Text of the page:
Sunday, January 10, 2010
Opening kickoff for the NCAA football National Championship game. It doesn't get any more exciting than that. And for my daughter and I (and 94,000+ of our closest friends) it was time to get it on. The pre-game festivities, the talking heads, and the hype were all finished. It was time to play the game. #1 Alabama versus #2 Texas for all the marbles!
Who knew that 5 offensive plays into the game, the depth of Texas would be tested at the most critical position? Yes, after 5 plays Colt McCoy, the winningest quarterback in college football history, was done. Bring in the backup -- an 18 year old with almost no meaningful game experience. It would be his job to snap on his chin strap and try to lead his team to victory.
Let's talk leadership here, can we?
It was clear that this young man was not prepared for the situation he was in, on that night, on that stage. He was not familiar with the game plan. He had not been given enough repetitions to be able to step in and lead his team. He was not ready for the speed of the game nor the decisions he would have to make along the way. (Mind you, I don't think any backup freshman quarterback with limited game experience would truly be ready to step up in that situation.)
It certainly got me thinking about how well prepared my team is to lose a key leader. Similarly, I am not sure I have done all I need to do to set them up for success in my absence. Do we have depth in critical positions? Could the second-teamers step in and would they be able to maintain momentum and accomplish the mission?
Succession planning is hard! Here are 4 things to think about regarding preparing back-ups for success:
1. Backups need exposure to the game plan. Do we include 2nd and 3rd tier leaders when we establish strategic plans and set goals...or just the "inner circle" leadership team? The more we can expose others to the sessions in which we establish our plans and strategies, the more likely they will be comfortable with executing them should they be thrust into leadership roles. Things like vision, strategies, goals and objectives must be shared with the entire team so that everyone is prepared to step up when called.
2. Backups need game experience. Are we empowering our 2nd and 3rd tier team members to truly be leaders when they are in leadership position or do we just ask them to hold down the fort? Do we give people the chance to truly be in charge when we go on vacation or are out of the office or do they just keep the seat warm? Do we provide true, meaningful leadership opportunities to lower-level team members such that they can establish "muscle density" on things like calling plays (communicating orders and instructions), reading defenses (decision making under pressure), and scoring touchdowns (accomplishing the mission).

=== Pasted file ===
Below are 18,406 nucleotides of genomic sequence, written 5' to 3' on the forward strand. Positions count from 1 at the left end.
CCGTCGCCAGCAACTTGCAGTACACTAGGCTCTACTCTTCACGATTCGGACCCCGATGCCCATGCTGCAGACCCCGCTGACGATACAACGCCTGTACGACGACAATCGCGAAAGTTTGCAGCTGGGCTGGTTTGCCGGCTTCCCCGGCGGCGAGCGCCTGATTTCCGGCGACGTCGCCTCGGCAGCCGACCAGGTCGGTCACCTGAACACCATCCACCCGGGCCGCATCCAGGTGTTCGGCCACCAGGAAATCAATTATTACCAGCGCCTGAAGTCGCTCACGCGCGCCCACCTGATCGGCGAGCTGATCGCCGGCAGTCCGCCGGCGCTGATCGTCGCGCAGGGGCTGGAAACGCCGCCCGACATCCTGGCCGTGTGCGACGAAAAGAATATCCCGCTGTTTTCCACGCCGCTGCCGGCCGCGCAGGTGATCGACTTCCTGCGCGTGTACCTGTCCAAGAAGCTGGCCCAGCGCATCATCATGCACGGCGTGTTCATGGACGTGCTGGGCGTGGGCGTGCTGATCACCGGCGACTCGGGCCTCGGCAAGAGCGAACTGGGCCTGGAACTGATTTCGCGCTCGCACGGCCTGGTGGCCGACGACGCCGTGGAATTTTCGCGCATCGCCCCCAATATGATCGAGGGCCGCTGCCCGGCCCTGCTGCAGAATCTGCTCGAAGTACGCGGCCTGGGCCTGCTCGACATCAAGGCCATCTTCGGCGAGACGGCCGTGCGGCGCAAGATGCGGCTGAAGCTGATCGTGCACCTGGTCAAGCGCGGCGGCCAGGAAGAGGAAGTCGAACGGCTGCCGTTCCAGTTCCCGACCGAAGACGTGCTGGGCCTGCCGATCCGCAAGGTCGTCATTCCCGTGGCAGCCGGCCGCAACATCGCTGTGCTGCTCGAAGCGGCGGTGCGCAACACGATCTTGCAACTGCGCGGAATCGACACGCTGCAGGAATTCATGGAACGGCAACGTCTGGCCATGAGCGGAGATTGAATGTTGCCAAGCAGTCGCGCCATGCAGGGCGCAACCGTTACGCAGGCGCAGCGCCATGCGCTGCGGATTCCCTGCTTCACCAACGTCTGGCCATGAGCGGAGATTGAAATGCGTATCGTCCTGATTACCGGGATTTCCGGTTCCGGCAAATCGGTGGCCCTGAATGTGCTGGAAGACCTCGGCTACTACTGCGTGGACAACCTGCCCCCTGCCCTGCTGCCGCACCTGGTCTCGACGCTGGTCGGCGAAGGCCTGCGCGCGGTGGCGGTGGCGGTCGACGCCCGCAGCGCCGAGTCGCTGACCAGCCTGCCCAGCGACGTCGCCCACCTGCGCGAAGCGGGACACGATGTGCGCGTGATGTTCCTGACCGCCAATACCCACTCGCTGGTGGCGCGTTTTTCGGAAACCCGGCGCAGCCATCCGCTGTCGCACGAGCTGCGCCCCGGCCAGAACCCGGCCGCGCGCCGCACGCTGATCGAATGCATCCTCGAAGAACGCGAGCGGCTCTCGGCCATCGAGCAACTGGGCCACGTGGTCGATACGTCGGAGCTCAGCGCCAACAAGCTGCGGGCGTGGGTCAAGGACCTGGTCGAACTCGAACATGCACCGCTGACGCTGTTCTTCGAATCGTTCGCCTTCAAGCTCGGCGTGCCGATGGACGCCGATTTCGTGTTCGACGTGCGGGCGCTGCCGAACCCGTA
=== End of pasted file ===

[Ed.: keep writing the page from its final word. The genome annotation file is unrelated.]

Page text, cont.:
3. Simulations and contingency plans must address the loss of key leaders. Most of our "what if" drills involve things like the loss of a key customer, the failure of an important system or piece of equipment, or the interruption in the supply chain. But "what if" we lose a key leader? Are we prepared? Have we practiced under those conditions? Have we established contingency plans so that we can quickly integrate new leaders without losing momentum? Are we prepared to adjust the game plan to be able to operate under the new conditions and still accomplish the mission?
4. We need depth at every position. As leaders, we really do need to look at whether we have single points of failure within our organization. Perhaps we need to start by examining whether our teams are ready to win -- without US! Are we grooming successors and are they ready to step in right away? Similarly, do we have depth at other key positions? A team can be just as challenged with the loss of a lineman or a linebacker as with the loss of the quarterback. Succession planning needs to look across the team and ensure that the team is built to last.
It was a great game. While my team lost, my daughter and I had a blast. We both lost our voices cheering on that freshman quarterback. He did okay, getting better and gaining confidence with each snap of the ball. Who knows how prepared he was for the stage on which he was thrust? I doubt many of us could have pulled off what he did that night, almost leading his team to victory. It certainly highlighted the awesome responsibility we have as leaders to ensure our team has the depth to continue the mission -- no matter who is in charge. That's winning football. And that's -- Leader Business!